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Athaliah (the Queen mother) rules Judah until her grandson and rightful heir, Joash, comes out of hiding and is crowned by the priests, who then bring in major religious reforms: 2 Kings 11:1−3; 2 Chronicles 22:10−12; 2 Kings 11:4−12; 2 Chronicles 23:1−11; 2 Kings 11:13−16; 2 Chronicles 23:12−15; 2 Kings 11:17−21; 2 Chronicles 23:16−21; 2 Kings 12:1−16; 2 Chronicles 24:1−22; 2 Kings 10:32−36

Raised by the Temple priest, Joash was a good king to begin with:

2 Kings 12:2-3 All his life Joash did what was pleasing in the Lord’s sight because Jehoiada the priest instructed him. Yet even so, he did not destroy the pagan shrines, and the people still offered sacrifices and burned incense there.

But it lasted only as long as Jehoiada the priest (who installed him as king) was around to advise him:

2 Chronicles 24:17-18 But after Jehoiada’s death, the leaders of Judah came and bowed before King Joash and persuaded him to listen to their advice. They decided to abandon the Temple of the Lord, the God of their ancestors, and they worshiped Asherah poles and idols instead!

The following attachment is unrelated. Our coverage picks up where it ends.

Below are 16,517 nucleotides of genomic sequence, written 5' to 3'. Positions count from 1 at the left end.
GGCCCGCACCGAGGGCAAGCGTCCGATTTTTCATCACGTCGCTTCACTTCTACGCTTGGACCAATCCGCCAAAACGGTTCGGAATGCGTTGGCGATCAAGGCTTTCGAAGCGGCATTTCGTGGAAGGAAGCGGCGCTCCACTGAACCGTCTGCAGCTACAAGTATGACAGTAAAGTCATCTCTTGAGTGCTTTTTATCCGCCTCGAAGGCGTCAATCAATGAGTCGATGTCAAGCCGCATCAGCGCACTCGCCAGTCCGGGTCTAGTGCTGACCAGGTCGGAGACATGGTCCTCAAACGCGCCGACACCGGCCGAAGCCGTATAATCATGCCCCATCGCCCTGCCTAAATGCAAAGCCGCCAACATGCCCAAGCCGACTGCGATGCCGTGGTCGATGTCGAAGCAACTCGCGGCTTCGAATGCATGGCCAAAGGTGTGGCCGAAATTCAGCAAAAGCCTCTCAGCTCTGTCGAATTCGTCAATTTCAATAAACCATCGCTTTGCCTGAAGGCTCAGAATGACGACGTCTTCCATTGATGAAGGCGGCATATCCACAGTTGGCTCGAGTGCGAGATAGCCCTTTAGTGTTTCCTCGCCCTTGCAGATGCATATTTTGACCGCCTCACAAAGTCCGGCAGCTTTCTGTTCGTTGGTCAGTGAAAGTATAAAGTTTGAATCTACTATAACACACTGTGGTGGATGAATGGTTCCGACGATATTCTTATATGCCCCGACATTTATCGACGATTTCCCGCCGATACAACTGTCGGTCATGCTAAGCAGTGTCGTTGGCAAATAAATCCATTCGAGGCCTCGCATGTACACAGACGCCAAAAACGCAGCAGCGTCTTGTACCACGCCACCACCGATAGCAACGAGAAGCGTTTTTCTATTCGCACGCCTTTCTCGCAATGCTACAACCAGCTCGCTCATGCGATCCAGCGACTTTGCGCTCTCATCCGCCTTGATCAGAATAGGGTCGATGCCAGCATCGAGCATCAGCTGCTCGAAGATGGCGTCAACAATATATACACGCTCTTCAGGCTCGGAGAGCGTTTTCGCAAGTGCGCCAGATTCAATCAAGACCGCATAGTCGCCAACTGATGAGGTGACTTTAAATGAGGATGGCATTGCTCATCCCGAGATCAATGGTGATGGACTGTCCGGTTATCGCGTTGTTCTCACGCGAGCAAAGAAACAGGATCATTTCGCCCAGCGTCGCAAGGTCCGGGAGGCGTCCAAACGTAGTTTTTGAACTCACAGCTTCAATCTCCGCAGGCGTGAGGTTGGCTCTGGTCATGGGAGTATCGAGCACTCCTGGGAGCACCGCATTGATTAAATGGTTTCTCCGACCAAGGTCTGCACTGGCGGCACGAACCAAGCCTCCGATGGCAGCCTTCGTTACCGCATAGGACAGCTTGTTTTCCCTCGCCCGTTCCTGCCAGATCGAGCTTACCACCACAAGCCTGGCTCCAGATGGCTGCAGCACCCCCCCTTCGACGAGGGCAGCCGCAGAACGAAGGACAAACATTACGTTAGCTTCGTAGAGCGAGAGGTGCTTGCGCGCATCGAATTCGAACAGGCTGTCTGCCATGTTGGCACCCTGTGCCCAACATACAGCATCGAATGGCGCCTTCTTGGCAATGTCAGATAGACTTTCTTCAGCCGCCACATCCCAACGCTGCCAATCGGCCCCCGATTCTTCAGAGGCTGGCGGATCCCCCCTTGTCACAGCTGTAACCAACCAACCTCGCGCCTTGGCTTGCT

Jehoiada’s son, Zechariah, and other prophets relayed God’s view of this, but neither the people nor King Joash listened, instead:

2 Chronicles 24:21-22 Then the leaders plotted to kill Zechariah, and King Joash ordered that they stone him to death in the courtyard of the Lord’s Temple. That was how King Joash repaid Jehoiada for his loyalty—by killing his son. Zechariah’s last words as he died were, ‘May the Lord see what they are doing and avenge my death!’

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